Send to

Choose Destination
J Neurophysiol. 1993 Nov;70(5):2035-44.

Anisotropic and heterogeneous diffusion in the turtle cerebellum: implications for volume transmission.

Author information

Department of Physiology and Biophysics, New York University Medical Center, New York 10016.


1. Measurements of extracellular diffusion properties were made in three orthogonal axes of the molecular and granular layers of the isolated turtle cerebellum with the use of iontophoresis of tetramethylammonium (TMA+) combined with ion-selective microelectrodes. 2. Diffusion in the extracellular space of the molecular layer was anisotropic, that is, there was a different value for the tortuosity factor, lambda i, associated with each axis of that layer. The x- and y-axes lay in the plane parallel to the pial surface of this lissencephalic cerebellum with the x-axis in the direction of the parallel fibers. The z-axis was perpendicular this plane. The tortuosity values were lambda x = 1.44 +/- 0.01, lambda y = 1.95 +/- 0.02, and lambda z = 1.58 +/- 0.01 (mean +/- SE). By contrast, the granular layer was isotropic with a single tortuosity value, lambda Gr = 1.77 +/- 0.01. 3. These data confirm the applicability of appropriately extended Fickian equations to describe diffusion in anisotropic porous media, including brain tissue. 4. Heterogeneity between the molecular and granular layer was revealed by a striking difference in extracellular volume fraction, alpha, for each layer. In the molecular layer alpha = 0.31 +/- 0.01, whereas in the granular layer alpha = 0.22 +/- 0.01. 5. Volume fraction and tortuosity affected the time course and amplitude of extracellular TMA+ concentration after iontophoresis. This was modeled by the use of the average parameters determined experimentally, and the nonspherical pattern of diffusion in the molecular layer was compared with the spherical distribution in the granular layer and agarose gel by computing isoconcentration ellipsoids. 6. One functional consequence of these results was demonstrated by measuring local changes in [K+]o and [Ca2+]o after microiontophoresis of a cerebellar transmitter, glutamate. The ratios of ion shifts in the x- and y-axes in the granular layer were close to unity, with a ratio of 1.04 +/- 0.08 for the rise in [K+]o and 1.03 +/- 0.17 for the decrease in [Ca2+]o. In contrast, ion shifts in the molecular layer had an x:y ratio of 1.44 +/- 0.14 for the rise in [K+]o and 2.10 +/- 0.42 for the decrease in [Ca2+]o. 7. These data demonstrate that the structure of cellular aggregates can channel the migration of substances in the extracellular microenvironment, and this could be a mechanism for volume transmission of chemical signals. For example, the preferred diffusion direction of glutamate along the parallel fibers would help constrain an incoming excitatory stimulus to stay "on-beam."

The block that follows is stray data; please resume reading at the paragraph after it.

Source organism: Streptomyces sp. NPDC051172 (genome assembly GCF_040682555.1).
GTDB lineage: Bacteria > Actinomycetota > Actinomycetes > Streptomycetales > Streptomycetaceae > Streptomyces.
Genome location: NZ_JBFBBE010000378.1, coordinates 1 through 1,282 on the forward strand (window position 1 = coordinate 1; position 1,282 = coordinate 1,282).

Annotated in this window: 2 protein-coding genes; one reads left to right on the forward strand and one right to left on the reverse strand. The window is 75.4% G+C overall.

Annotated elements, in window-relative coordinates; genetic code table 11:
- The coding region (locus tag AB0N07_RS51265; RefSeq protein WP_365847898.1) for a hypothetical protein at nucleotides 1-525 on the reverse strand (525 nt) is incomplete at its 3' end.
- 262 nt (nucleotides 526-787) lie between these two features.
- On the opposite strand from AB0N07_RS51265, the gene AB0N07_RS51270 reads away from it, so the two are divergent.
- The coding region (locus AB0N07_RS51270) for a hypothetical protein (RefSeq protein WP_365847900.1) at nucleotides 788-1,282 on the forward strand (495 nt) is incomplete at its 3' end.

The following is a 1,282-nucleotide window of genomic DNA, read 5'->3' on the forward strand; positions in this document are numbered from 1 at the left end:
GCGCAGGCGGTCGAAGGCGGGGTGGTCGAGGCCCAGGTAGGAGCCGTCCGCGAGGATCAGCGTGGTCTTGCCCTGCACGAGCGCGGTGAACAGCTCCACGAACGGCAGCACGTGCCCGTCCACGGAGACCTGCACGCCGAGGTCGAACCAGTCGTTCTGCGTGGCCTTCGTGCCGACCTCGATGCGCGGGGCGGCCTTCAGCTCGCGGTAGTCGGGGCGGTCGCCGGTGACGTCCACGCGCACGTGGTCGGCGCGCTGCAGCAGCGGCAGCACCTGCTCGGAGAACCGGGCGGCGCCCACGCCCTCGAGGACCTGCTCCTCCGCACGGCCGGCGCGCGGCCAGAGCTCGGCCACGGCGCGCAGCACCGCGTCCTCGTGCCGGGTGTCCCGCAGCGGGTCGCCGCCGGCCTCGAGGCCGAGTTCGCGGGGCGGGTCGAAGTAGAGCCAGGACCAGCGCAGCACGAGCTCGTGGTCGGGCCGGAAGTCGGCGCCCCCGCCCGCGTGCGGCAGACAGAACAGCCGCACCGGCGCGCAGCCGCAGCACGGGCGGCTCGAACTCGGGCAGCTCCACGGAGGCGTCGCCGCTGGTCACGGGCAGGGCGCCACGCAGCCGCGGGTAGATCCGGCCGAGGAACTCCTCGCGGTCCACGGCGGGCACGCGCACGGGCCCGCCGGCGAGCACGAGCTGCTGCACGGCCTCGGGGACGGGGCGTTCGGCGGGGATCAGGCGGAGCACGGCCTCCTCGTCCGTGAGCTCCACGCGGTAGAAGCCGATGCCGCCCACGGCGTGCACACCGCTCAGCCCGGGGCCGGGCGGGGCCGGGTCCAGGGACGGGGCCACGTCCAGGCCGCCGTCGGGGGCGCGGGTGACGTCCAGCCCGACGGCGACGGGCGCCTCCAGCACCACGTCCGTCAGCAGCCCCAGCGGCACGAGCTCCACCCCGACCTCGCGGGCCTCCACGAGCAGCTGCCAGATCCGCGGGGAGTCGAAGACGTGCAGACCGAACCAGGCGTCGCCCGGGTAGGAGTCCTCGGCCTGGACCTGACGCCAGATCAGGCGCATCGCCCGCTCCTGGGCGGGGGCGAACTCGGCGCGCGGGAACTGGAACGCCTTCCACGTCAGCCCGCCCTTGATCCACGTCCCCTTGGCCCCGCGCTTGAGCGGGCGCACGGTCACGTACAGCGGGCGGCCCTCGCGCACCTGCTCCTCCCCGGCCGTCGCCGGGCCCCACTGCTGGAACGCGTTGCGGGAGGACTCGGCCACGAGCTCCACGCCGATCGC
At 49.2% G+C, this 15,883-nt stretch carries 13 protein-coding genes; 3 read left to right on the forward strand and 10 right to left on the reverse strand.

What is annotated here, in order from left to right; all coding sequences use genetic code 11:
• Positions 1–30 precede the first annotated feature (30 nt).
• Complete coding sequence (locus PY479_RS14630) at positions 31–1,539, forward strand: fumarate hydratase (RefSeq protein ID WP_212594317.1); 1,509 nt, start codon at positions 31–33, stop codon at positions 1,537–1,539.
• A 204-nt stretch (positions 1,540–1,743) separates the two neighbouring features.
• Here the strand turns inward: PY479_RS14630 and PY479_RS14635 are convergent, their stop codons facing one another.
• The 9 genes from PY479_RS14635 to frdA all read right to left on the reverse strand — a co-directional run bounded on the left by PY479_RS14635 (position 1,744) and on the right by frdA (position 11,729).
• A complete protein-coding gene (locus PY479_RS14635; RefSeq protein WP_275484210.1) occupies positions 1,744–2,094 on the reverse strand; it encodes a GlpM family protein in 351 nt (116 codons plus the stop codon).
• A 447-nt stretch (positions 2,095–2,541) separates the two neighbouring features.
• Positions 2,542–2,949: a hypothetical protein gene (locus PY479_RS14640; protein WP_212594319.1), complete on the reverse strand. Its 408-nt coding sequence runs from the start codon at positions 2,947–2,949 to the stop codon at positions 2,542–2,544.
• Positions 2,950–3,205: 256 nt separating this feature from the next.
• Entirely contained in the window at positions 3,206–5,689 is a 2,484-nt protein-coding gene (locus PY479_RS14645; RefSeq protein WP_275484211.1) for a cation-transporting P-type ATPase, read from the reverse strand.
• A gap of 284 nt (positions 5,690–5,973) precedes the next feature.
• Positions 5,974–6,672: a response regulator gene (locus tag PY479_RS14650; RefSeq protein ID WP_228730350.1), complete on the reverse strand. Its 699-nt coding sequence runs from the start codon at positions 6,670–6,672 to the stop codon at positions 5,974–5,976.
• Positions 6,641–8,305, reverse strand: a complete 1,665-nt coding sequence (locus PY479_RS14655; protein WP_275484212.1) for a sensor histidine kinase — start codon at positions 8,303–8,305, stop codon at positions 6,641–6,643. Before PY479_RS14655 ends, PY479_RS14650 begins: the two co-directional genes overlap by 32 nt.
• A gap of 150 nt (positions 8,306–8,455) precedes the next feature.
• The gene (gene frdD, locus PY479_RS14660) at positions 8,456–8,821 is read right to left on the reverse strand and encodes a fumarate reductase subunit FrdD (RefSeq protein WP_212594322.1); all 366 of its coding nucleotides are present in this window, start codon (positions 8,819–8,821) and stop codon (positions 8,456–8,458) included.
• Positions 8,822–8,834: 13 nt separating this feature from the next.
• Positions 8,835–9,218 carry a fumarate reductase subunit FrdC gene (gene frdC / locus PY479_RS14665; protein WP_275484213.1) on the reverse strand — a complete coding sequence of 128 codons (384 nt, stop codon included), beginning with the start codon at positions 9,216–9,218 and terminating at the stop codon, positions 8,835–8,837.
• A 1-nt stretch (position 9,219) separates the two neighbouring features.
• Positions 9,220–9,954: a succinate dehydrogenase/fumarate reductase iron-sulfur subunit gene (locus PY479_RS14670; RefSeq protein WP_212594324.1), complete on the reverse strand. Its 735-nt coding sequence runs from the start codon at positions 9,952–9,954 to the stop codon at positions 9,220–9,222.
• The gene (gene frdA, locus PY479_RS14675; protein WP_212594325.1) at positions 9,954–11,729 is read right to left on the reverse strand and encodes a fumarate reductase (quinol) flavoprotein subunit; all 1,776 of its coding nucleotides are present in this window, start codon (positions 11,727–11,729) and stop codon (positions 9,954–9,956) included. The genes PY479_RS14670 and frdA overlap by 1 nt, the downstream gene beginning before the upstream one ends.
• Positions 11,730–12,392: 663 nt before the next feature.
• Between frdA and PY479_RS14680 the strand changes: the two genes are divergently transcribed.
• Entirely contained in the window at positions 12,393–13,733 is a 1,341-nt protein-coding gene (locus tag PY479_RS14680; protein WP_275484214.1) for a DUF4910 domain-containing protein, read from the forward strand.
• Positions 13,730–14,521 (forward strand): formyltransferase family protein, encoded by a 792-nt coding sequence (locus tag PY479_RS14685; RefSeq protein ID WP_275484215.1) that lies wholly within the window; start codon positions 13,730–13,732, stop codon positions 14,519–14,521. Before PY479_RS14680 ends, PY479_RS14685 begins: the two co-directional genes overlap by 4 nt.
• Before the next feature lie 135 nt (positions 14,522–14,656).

[Indexed for MEDLINE]

Supplemental Content

Full text links

Icon for Atypon
Loading ...
Support Center